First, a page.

Human activity has brought my kind to the brink of extinction, but I don’t blame them for it. They didn’t do it maliciously. They just weren’t paying attention.

And humans create such beautiful myths; what imaginations they have. Perhaps that’s why their aspirations are so immense. Look at Arecibo. Any species that can build such a thing must have greatness within them.

My species probably won’t be here for much longer; it’s likely that we’ll die before our time and join the Great Silence. But before we go, we are sending a message to humanity. We just hope the telescope at Arecibo will enable them to hear it.

The message is this:

You be good. I love you.


I think the parrots are not up on current events, perhaps they should try e-mail?

https://youtu.be/joLYVix5DLU



arecibo died first
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Re: Happy Talk

Unread postby Newfie » Mon 17 May 2021, 12:51:08

This bit is eerily similar to our African Grey.

A good short funny read.

https://theoatmeal.com/comics/grump
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Re: Happy Talk

Unread postby Newfie » Fri 11 Jun 2021, 14:39:15

Just down the road from our cabin yesterday....

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Re: Happy Talk

Unread postby Newfie » Thu 08 Jul 2021, 11:02:29

Today I am happy.

After some self inflicted engine trouble last week (I filled the engine with water), and then ANOTHER trip to Philadelphia, we finally left Edenton 6:30 this morning. It always feels soooo good to get off the dock.

Tropical Storm Elsa will brush us. There should be no major weather. Ut in an abundance of caution we made 20 miles to the Scuppernong River where we will sit iut the storm. A very quiet and relaxing place this is.

I have some things to do today, hopefully not much. I could veg out for a while, for sure.
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Re: Happy Talk

Unread postby Newfie » Mon 12 Jul 2021, 16:12:24

And here we are 4 days later in Cambridge, MD for the duration. Good trip up but a few looong days on the water.

:-D
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Re: Happy Talk

Unread postby Newfie » Sun 01 Aug 2021, 09:31:02

$5, bottomless coffee.

URL=https://imgbox.com/dFAc9qtf]Image[/URL]

:-D
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Re: Happy Talk

Unread postby Newfie » Wed 01 Sep 2021, 18:08:53

Making progress on the apartment renovation. :-D
I need a vacation from retirement.

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Re: Happy Talk

Unread postby The_Toecutter » Sat 04 Sep 2021, 17:44:39

The firm I got hired on with 6 months ago got more work in, and decided to renew my contract. They also gave me a raise. This is the first engineering firm to ever give me a raise without first working for them for 5+ years. My employer is more than satisfied with my work and commended me on my performance. That said, I find the work stupid and boring as hell, but it is money, and being without money for most of my life has been the cause of many woes.

My mother also finally got approved for disability and started receiving her payments(she can't walk or work and has a feeding tube, and it took 5 years!), so I no longer have to worry about her losing the house. So I took a chunk of my savings and bought a used Milan SL velomobile, paid $8k in cash. I'm reverse engineering it to improve the aerodynamics of my own design. The unmotorized Milan is faster than my motorized custom build, and I can almost hit 50 mph on flat ground, purely under pedal power, and frequently have rolling averages around 25 mph with 35 mph cruising speeds on flat ground. It only needs 140W of pedal output to do 30 mph on flat ground! I want to build a car with that sort of efficiency, and then put a disgusting amount of power in it relative to its mass.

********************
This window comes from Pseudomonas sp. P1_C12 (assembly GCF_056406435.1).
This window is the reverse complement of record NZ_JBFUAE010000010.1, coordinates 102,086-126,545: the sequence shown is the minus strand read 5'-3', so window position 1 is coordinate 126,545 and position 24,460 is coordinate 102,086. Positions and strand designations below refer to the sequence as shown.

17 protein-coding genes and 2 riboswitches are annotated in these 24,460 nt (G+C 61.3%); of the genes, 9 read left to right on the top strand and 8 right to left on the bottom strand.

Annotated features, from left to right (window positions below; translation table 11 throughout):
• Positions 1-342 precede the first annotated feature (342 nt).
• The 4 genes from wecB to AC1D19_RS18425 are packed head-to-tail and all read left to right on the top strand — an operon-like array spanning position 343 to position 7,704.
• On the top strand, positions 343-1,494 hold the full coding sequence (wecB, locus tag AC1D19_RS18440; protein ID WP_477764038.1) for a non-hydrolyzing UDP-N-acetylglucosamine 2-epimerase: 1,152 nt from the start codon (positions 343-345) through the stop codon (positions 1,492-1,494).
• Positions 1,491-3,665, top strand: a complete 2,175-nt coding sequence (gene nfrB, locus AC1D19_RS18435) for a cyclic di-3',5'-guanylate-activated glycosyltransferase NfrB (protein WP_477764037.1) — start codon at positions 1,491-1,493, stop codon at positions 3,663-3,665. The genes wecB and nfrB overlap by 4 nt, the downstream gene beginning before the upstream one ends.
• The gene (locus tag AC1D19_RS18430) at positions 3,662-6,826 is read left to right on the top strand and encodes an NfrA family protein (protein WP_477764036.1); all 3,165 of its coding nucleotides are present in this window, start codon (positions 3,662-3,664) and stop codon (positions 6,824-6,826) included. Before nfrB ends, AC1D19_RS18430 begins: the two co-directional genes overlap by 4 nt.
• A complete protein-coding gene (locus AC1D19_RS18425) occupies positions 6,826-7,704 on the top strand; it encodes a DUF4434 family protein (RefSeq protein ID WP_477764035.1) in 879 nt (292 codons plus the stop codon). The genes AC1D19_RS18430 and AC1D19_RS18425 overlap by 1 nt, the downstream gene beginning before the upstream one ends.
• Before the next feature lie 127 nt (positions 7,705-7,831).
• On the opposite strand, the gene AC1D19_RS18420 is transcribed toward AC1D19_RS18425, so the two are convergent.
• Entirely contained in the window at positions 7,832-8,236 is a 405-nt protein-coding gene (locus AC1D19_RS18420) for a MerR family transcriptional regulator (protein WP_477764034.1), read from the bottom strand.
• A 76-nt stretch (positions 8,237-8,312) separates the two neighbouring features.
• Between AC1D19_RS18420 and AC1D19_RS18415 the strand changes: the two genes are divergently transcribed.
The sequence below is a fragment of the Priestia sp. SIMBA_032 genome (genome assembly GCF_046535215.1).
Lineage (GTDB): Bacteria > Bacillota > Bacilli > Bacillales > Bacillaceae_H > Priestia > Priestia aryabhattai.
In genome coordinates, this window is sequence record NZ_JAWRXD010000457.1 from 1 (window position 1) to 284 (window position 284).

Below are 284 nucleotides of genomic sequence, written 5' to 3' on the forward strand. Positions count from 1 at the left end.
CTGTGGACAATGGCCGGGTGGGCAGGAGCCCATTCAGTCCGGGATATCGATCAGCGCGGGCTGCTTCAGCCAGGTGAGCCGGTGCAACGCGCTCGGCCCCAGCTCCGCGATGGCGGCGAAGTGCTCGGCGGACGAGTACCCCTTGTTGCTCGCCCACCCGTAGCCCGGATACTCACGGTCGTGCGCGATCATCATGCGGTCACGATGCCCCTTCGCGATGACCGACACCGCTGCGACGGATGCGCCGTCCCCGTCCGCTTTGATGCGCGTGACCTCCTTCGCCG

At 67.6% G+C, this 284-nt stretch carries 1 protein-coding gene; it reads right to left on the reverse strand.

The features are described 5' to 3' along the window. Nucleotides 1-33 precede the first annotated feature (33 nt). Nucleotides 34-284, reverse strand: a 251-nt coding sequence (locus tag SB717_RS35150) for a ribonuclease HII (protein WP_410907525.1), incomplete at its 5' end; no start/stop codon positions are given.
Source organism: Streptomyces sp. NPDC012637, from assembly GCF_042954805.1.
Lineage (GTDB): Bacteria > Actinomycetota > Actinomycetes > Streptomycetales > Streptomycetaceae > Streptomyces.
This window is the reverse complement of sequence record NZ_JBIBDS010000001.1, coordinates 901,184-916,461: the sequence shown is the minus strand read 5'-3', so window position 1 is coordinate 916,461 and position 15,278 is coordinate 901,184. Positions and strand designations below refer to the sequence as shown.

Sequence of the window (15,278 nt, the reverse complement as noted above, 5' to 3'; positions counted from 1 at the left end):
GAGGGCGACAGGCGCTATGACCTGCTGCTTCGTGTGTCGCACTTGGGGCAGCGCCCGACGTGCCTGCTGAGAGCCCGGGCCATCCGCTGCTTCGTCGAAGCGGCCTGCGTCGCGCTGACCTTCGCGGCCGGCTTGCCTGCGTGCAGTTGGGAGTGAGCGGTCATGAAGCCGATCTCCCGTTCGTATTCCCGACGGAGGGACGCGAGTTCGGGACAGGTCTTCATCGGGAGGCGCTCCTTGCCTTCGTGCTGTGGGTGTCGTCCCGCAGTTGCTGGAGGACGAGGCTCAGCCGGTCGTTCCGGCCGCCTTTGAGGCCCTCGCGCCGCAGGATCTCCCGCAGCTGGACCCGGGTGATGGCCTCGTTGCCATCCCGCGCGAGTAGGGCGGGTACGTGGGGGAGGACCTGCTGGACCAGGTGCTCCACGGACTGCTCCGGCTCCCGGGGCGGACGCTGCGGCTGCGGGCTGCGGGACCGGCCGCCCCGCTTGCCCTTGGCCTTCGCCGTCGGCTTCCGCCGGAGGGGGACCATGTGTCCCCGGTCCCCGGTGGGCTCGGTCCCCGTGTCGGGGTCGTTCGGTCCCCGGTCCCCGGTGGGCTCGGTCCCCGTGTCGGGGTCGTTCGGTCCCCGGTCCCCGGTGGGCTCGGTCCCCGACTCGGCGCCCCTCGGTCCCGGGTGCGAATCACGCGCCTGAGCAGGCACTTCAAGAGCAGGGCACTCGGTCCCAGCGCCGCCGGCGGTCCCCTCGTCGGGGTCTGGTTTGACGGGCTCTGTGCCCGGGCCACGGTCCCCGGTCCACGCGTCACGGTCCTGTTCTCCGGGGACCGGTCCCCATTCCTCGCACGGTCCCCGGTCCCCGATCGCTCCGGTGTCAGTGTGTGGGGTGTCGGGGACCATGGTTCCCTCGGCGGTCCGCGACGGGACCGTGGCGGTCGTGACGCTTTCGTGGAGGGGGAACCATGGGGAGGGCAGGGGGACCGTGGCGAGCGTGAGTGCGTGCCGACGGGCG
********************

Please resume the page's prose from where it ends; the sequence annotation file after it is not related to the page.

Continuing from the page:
The electric drive system I installed on the custom build has more than 10,000 miles on it so far this year since installation, and it has proven rock solid reliable thus far. Lifetime average energy consumption has been about 0.009 kWh/mile, or the equivalent of 3,700 mpg! If this drive system was in the Milan, the efficiency would be about doubled.

I haven't had free time to work on my projects, unfortunately. I have thousands of dollars of parts for my custom build laying around that I haven't gotten the chance to install. I'm intent on making it able to cruise at 70+ mph with mechanical reliability and dynamic stability, and maybe top out at triple digit speeds, while keeping the total vehicle weight under 100 lbs so that it can still be pedaled with the motor shut off. Range anxiety will be non-existent. I'm hoping to get the aero drag of the next body shell to have roughly 2x the drag of the Milan, which while not as good as the Milan, will have plenty of concessions made for practicality such as increased ground clearance, wider front track for cornering, and access points for all the mechanical bits to make working on it easier.

Provided the dollar doesn't inflate away its value before I get to use it, I won't have any financial worries for the forseeable near-term future because I already have enough saved up to pay my mother's house off, but since she is now getting enough disability to pay the mortgage/utilities, I'm saving up for a plot of land in the boonies instead.
The unnecessary felling of a tree, perhaps the old growth of centuries, seems to me a crime little short of murder. ~Thomas Jefferson
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Re: Happy Talk

Unread postby Newfie » Sat 04 Sep 2021, 19:50:04

Toe,

That is all great news. I am happy for your success and improved situation.

Good in you. :-D
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Re: Happy Talk

Unread postby The_Toecutter » Sat 04 Sep 2021, 21:26:47

Once I get my own place, I'd like to get another pet rattlesnake. That Western Diamondback named Nippy that I kept was a cute little thing, and brought me a lot of happiness. He liked being pet and scratched. My mom is not okay with one in her house. Understandably so, but they can be tamed to a surprising degree. As devastating as a bite would be, it is extremely unlikely once the animal is used to being handled/cuddled/loved.

https://youtu.be/frAsvNMYqnw?t=135
The unnecessary felling of a tree, perhaps the old growth of centuries, seems to me a crime little short of murder. ~Thomas Jefferson